To Noah, It was such a kick having you on Piano Jazz! Hope you like “Kaleidoscope.” Love, Marian McPartland.

So went the handwritten inscription on the book of transcriptions of Marian McPartland performances that arrived in the mail a few weeks after I taped my appearance on Marian’s NPR show in 2004. Last week marked Marian’s passing. It’s hard to use the word “tragic” to refer to the departure of a 95-year-old, never mind someone whose life was so full, but she will be missed. As much as I will miss her as a musician and public figure (as outlined below, I have a deep affection for her music), but that sort of warmth is what I will always remember most.

That taping was interestingly-timed as well – I was going through an “ugly duckling” phase as a player (it was only a month or so before I began using the ring splints that are now so central to my ongoing capacity to play) and the taping occurred literally 2 days after my life without kids came to an abrupt end. The music and on-air camaraderie were a “kick” for sure, but what really resonated was her genuine concern for my physical well-being (coming honestly as I watched her 86-year-old arthritic hands manhandle the piano) and her enthusiasm for my new life as a foster parent. I am grateful for all this (and for her subsequent warmth) and am glad there is so much music to remember her by.

1 ) “Black Is the Color of My True Love’s Hair” (from Live at Shanghai Jazz)

I didn’t get a “portrait of Noah Baerman” when I was on Piano Jazz, but like other guests I did get to make a request for a solo piano tune for her to play. This was the piece I chose, on the strength of having heard this lovely recording. Plus it’s one of Kate’s favorite songs . . .

2 ) “Time and Time Again” (from Silent Pools)

Marian recorded this original composition, a lilting bossa nova, numerous times. Here both she and the piece really shine with the support of a string orchestra arranged and conducted by Alan Broadbent.

3 ) “I Feel Pretty” (from Marian McPartland Plays Leonard Bernstein)

This 1960 session features tight, swinging trio arrangements and some great soloing by Marian on material not always associated with jazz interpretations.

4 ) “Tickle-Toe” (from At the Hickory House)

Marian first really made her name with this trio featuring Bill Crow and Joe Morello (who was on drums the first time I heard Marian live in 1995) during their residency at the Hickory House in New York. This 1954 live version of a Basie signature is one of many highlights of that residency and that trio. Check out Marian’s energetic block chords here.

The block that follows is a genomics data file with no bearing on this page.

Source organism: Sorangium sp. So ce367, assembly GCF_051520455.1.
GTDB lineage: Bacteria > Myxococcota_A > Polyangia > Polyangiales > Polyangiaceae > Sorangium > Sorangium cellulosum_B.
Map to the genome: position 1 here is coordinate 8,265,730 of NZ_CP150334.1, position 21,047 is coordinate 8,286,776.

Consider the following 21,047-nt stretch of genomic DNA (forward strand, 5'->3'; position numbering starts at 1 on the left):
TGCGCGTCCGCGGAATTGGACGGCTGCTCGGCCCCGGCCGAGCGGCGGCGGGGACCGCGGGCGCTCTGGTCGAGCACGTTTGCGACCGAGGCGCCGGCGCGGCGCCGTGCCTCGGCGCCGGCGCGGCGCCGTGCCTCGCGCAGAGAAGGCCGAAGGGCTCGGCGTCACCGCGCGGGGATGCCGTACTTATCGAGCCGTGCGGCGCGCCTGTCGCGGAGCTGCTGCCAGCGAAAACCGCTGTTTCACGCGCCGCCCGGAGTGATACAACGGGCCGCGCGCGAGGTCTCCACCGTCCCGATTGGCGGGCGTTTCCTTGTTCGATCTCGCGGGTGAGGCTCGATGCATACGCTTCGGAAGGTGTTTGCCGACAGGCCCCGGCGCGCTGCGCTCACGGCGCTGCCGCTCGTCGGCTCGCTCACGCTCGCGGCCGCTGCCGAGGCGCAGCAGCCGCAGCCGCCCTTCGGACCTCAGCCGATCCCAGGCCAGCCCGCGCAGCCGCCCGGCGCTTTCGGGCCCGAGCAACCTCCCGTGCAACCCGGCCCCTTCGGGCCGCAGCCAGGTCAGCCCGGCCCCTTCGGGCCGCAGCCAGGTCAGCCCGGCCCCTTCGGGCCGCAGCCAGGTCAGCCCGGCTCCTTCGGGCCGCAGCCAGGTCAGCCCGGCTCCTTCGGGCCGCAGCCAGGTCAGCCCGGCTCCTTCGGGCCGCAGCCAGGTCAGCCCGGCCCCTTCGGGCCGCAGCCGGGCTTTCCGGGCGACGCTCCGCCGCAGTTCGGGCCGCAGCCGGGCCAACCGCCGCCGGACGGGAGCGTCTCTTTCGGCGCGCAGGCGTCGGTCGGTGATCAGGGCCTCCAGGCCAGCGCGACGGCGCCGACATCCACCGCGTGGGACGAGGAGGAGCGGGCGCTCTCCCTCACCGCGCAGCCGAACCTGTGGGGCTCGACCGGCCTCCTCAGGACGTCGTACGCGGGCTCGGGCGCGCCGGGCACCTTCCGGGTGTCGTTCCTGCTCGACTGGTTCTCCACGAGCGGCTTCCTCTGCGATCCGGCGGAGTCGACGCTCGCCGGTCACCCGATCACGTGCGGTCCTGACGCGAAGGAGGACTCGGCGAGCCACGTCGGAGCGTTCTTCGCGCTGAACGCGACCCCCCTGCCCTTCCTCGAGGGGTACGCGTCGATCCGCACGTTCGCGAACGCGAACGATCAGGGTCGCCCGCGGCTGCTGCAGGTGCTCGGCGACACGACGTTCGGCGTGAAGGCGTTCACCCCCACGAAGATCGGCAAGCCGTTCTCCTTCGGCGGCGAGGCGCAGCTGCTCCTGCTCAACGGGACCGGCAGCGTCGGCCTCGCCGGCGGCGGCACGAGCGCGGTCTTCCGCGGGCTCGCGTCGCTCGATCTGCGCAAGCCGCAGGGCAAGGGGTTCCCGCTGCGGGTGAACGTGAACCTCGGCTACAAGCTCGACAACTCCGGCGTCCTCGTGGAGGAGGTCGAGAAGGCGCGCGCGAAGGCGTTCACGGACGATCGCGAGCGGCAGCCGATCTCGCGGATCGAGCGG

5 ) “Ambiance” (from From This Moment On)

This song is one of my favorite of Marian’s originals. On this great trio recording (with longtime associates Brian Torff and Jake Hanna), we think we’re in for a characteristically elegant McPartland ballad, and for several minutes we get just that. That is (spoiler alert!), until it transforms into a high-energy Latin number.

6 ) “Tell Me A Bedtime Story” (from Windows)

Given Marian’s connection to many of the old-time jazz greats (not insignificantly including her husband Jimmy, and important trumpeter and Dixieland revivalist), some folks don’t immediately realize how modern she was. The same trio as on the previous track is here, alongside saxophonist Jerry Dodgion, for a spirited working of Herbie Hancock’s early electric-era classic.

7 ) “Comin’ Home Baby” (from Bossa Nova + Soul)

In 1962 it wasn’t yet common to use electric piano in jazz, but here she is doing so on a funky, driving version of “Comin’ Home Baby” which then gives way to some swinging acoustic piano.

8 ) “I’m In the Mood for Swing” (from The Benny Carter Songbook)

This is a wonderful and fun album of Benny Carter tunes. As a bonus, about half the tracks (including this swinger) have Mr. Carter himself appearing on alto saxophone. He swings pretty darned hard for an 82-year-old here, foreshadowing Marian’s own longevity.

9 ) “Scratchin’ In the Gravel” (from Marian McPartland’s Piano Jazz with Mary Lou Williams)

I allowed myself only one example of a duet with a guest performer from Piano Jazz, and it seemed appropriate for it to be this one from the very first taping of the show, alongside Williams, her dear friend and influence.

10 ) “Sweet and Lovely” (from Marian McPartland at the London House)

This tune was a signature tune of Marian’s, and I’m particularly partial to this extremely bluesy 1958 trio cut, recorded live in Chicago.

11 ) Honorable mention: “Kaleidoscope” (Piano Jazz theme)

I mean, how could I not?


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